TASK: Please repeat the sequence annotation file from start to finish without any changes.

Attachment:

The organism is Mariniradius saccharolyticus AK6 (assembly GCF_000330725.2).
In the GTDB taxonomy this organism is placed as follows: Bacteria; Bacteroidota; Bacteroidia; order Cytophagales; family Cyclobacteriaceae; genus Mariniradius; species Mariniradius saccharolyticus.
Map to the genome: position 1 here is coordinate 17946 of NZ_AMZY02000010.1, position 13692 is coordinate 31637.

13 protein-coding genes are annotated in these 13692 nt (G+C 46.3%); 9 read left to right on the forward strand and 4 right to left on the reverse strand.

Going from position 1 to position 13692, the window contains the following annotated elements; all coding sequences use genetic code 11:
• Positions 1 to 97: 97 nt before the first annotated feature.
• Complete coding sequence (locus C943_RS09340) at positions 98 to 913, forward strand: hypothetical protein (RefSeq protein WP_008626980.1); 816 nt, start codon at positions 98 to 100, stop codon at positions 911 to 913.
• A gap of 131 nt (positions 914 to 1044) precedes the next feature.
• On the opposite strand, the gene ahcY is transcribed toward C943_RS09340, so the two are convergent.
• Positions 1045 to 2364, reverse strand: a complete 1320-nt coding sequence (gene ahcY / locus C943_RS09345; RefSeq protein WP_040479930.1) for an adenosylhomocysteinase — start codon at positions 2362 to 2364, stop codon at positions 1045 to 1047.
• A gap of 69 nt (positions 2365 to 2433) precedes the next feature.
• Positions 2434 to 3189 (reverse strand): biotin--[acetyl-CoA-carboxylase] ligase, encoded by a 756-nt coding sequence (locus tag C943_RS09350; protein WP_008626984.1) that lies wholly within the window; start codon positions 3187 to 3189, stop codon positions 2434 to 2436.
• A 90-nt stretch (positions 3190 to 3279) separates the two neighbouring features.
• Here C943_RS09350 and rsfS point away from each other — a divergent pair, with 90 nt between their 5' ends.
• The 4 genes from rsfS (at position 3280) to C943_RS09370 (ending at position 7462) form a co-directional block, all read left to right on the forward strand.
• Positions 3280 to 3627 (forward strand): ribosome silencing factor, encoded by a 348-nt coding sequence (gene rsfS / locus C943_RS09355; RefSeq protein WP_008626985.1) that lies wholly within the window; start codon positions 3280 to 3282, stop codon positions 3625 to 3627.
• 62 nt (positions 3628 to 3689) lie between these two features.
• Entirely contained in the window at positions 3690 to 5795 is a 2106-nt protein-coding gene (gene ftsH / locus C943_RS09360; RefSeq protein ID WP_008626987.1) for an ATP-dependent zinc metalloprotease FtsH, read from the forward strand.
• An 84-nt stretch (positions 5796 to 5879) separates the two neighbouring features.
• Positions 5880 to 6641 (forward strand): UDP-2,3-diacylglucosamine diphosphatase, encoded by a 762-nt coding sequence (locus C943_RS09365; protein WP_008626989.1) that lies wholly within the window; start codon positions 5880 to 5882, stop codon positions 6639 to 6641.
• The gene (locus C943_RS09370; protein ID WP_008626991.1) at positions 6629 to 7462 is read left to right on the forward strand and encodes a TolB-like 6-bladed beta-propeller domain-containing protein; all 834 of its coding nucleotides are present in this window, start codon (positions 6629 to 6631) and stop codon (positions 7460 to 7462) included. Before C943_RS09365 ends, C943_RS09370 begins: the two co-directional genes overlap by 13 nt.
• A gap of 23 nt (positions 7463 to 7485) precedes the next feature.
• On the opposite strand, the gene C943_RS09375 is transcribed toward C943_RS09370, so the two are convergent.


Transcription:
The organism is Mariniradius saccharolyticus AK6 (assembly GCF_000330725.2).
In the GTDB taxonomy this organism is placed as follows: Bacteria; Bacteroidota; Bacteroidia; order Cytophagales; family Cyclobacteriaceae; genus Mariniradius; species Mariniradius saccharolyticus.
Map to the genome: position 1 here is coordinate 17946 of NZ_AMZY02000010.1, position 13692 is coordinate 31637.

13 protein-coding genes are annotated in these 13692 nt (G+C 46.3%); 9 read left to right on the forward strand and 4 right to left on the reverse strand.

Going from position 1 to position 13692, the window contains the following annotated elements; all coding sequences use genetic code 11:
• Positions 1 to 97: 97 nt before the first annotated feature.
• Complete coding sequence (locus C943_RS09340) at positions 98 to 913, forward strand: hypothetical protein (RefSeq protein WP_008626980.1); 816 nt, start codon at positions 98 to 100, stop codon at positions 911 to 913.
• A gap of 131 nt (positions 914 to 1044) precedes the next feature.
• On the opposite strand, the gene ahcY is transcribed toward C943_RS09340, so the two are convergent.
• Positions 1045 to 2364, reverse strand: a complete 1320-nt coding sequence (gene ahcY / locus C943_RS09345; RefSeq protein WP_040479930.1) for an adenosylhomocysteinase — start codon at positions 2362 to 2364, stop codon at positions 1045 to 1047.
• A gap of 69 nt (positions 2365 to 2433) precedes the next feature.
• Positions 2434 to 3189 (reverse strand): biotin--[acetyl-CoA-carboxylase] ligase, encoded by a 756-nt coding sequence (locus tag C943_RS09350; protein WP_008626984.1) that lies wholly within the window; start codon positions 3187 to 3189, stop codon positions 2434 to 2436.
• A 90-nt stretch (positions 3190 to 3279) separates the two neighbouring features.
• Here C943_RS09350 and rsfS point away from each other — a divergent pair, with 90 nt between their 5' ends.
• The 4 genes from rsfS (at position 3280) to C943_RS09370 (ending at position 7462) form a co-directional block, all read left to right on the forward strand.
• Positions 3280 to 3627 (forward strand): ribosome silencing factor, encoded by a 348-nt coding sequence (gene rsfS / locus C943_RS09355; RefSeq protein WP_008626985.1) that lies wholly within the window; start codon positions 3280 to 3282, stop codon positions 3625 to 3627.
• 62 nt (positions 3628 to 3689) lie between these two features.
• Entirely contained in the window at positions 3690 to 5795 is a 2106-nt protein-coding gene (gene ftsH / locus C943_RS09360; RefSeq protein ID WP_008626987.1) for an ATP-dependent zinc metalloprotease FtsH, read from the forward strand.
• An 84-nt stretch (positions 5796 to 5879) separates the two neighbouring features.
• Positions 5880 to 6641 (forward strand): UDP-2,3-diacylglucosamine diphosphatase, encoded by a 762-nt coding sequence (locus C943_RS09365; protein WP_008626989.1) that lies wholly within the window; start codon positions 5880 to 5882, stop codon positions 6639 to 6641.
• The gene (locus C943_RS09370; protein ID WP_008626991.1) at positions 6629 to 7462 is read left to right on the forward strand and encodes a TolB-like 6-bladed beta-propeller domain-containing protein; all 834 of its coding nucleotides are present in this window, start codon (positions 6629 to 6631) and stop codon (positions 7460 to 7462) included. Before C943_RS09365 ends, C943_RS09370 begins: the two co-directional genes overlap by 13 nt.
• A gap of 23 nt (positions 7463 to 7485) precedes the next feature.
• On the opposite strand, the gene C943_RS09375 is transcribed toward C943_RS09370, so the two are convergent.